The Troubled Man
The Troubled Man
Vintage Crime/Black Lizard, Paperback, 9780307477408, 496pp.
Publication Date: April 3, 2012
With his typical disregard for rules and regulations, Wallander is soon pursuing his own brand of dogged detective work on someone else's case. His methods are often questionable, but the results are not: he finds an extremely complex situation which may involve the secret police and ties back to Cold War espionage. Adding to Wallander's concerns are more personal troubles. Having turned sixty, and having long neglected his health, he's become convinced that his memory is failing. As he pursues this baffling case, he must come to grips not only with the facts at hand, but also with his own troubling situation.
“With his new Wallander novel Mankell ups his game and enters John le Carré territory.” —Los Angeles Times
“[The] perpetually dour Swedish detective is at his gloomy best.” —The New York Times Book Review
“At once richer in personal detail and more suspenseful than either a work of strictly mainstream fiction or a simple police novel could be. Mankell remains in the vanguard of those writers taking the crime story back to its origins in the realistic novel.” —San Francisco Chronicle
“A magnificent finale.” —Financial Times
“Arguably Mankell's best Wallander book—which makes the finale for his rule-breaking, overeating, over-drinking, depressed but ultimately good-hearted and righteous detective all the more poignant.” —The Plain Dealer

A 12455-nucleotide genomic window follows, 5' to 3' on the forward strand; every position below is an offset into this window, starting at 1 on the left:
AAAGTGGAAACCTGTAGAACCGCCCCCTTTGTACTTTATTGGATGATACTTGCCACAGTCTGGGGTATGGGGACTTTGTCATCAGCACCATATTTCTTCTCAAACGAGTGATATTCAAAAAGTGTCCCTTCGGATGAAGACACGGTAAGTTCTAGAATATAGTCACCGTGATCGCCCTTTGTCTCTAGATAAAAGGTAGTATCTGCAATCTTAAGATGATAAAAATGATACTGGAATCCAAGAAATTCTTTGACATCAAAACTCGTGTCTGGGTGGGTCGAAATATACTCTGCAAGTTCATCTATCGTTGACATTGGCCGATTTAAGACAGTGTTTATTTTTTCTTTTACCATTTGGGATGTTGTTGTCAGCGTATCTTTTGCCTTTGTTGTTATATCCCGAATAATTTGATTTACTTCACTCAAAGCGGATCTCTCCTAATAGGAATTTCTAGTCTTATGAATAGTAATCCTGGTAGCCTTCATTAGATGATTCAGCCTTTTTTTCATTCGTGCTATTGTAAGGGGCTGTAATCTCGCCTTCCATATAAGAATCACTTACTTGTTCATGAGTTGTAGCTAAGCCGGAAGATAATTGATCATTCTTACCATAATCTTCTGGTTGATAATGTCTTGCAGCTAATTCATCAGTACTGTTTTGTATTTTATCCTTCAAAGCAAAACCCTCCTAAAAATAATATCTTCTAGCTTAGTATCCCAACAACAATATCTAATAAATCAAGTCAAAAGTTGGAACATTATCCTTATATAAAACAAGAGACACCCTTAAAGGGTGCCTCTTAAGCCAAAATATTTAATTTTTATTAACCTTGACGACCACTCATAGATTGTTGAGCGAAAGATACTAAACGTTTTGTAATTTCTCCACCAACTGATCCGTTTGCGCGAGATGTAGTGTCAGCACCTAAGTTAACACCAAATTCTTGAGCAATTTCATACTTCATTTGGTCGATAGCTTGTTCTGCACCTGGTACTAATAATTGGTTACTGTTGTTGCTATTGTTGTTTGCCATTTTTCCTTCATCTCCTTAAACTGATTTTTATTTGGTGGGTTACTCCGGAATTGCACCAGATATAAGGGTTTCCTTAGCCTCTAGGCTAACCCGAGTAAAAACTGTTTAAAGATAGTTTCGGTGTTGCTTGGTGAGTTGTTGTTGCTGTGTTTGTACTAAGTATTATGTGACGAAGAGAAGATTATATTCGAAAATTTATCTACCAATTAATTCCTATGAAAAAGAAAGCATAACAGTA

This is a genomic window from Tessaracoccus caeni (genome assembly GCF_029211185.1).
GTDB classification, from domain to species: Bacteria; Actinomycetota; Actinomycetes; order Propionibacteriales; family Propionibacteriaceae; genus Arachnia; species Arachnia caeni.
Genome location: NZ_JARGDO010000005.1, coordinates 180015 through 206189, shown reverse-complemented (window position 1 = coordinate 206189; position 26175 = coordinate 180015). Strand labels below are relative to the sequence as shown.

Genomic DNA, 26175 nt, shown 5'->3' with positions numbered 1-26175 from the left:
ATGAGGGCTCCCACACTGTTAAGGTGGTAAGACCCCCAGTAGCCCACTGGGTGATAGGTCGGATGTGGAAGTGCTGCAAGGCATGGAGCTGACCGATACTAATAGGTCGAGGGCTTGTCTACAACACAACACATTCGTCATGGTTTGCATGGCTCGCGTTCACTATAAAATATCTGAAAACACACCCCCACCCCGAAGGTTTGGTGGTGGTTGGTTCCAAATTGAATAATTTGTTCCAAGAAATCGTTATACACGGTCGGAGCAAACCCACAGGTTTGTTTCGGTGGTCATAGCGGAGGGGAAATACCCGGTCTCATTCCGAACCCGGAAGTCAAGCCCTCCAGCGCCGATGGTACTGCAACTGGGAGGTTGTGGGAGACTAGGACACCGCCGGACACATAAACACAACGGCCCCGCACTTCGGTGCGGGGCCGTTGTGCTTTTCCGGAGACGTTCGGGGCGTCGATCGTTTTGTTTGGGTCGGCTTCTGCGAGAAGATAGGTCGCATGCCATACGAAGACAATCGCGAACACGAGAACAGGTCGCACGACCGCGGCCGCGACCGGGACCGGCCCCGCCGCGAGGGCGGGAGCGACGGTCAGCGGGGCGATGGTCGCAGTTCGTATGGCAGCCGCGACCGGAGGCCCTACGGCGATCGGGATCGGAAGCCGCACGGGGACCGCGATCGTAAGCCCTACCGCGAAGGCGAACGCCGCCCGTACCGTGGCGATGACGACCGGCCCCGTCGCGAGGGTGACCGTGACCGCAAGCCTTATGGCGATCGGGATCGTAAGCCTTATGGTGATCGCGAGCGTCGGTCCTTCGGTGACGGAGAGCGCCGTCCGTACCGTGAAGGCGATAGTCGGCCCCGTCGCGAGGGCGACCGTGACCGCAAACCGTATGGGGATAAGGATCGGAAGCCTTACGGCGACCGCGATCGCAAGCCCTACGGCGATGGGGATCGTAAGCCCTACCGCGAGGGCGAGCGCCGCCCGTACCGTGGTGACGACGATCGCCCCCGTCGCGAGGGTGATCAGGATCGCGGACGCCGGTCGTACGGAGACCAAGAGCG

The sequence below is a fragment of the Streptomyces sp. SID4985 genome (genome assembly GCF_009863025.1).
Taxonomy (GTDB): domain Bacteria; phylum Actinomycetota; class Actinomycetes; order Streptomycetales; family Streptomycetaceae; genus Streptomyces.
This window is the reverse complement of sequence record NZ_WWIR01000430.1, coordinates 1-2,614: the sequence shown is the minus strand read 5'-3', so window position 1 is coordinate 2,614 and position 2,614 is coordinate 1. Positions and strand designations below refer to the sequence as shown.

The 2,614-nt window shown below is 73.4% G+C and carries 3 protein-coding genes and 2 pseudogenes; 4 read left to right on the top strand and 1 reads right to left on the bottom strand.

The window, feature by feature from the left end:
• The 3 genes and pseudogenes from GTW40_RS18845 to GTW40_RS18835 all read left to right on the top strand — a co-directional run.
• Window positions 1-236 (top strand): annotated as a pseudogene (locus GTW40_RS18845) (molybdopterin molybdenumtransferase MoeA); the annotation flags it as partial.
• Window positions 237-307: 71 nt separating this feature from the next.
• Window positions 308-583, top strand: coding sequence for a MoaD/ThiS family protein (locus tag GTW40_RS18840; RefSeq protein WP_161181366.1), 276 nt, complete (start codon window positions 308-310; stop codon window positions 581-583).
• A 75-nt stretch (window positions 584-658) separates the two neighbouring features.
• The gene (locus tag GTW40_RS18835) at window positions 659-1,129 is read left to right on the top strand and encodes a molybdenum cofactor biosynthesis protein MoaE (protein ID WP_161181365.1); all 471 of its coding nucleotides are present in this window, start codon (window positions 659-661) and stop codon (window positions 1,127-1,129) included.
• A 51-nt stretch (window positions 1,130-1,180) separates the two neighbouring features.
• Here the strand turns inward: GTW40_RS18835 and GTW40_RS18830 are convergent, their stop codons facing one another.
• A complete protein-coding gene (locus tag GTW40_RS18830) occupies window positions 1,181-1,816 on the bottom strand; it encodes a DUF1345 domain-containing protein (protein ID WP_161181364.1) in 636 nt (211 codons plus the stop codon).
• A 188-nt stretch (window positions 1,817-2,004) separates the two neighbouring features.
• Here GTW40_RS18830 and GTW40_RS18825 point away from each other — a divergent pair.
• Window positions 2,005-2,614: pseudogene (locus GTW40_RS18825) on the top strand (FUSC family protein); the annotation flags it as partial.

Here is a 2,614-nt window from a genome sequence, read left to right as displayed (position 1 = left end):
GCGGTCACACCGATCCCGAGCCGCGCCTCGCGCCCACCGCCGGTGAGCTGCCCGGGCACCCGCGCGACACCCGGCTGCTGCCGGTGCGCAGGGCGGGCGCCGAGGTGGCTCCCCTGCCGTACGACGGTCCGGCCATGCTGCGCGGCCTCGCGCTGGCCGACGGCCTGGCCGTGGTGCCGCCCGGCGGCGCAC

“Mankell’s prose is as blunt and pragmatic as his hero.” —The New Yorker
“By far the most personal and poignant in this classic and compulsive series.” —New York Journal of Books
“Mankell’s ability to unspool a mystery and Wallander’s ability to solve it are still at the head of the class.” —Newsday
“A story that rings deep and hinges on personal stakes. . . . It is the voice of the author—through his hero—and the illumination of layers of life in a thankless profession that lead into a delicious abyss of urgency battling with hopelessness, a rationalization of risk versus a reward already buried under a false headstone.” —The Oregonian
“A moving portrait of a man entering old age.” —The Times Literary Supplement (London)
“A richly embroidered tapestry.” —Providence Journal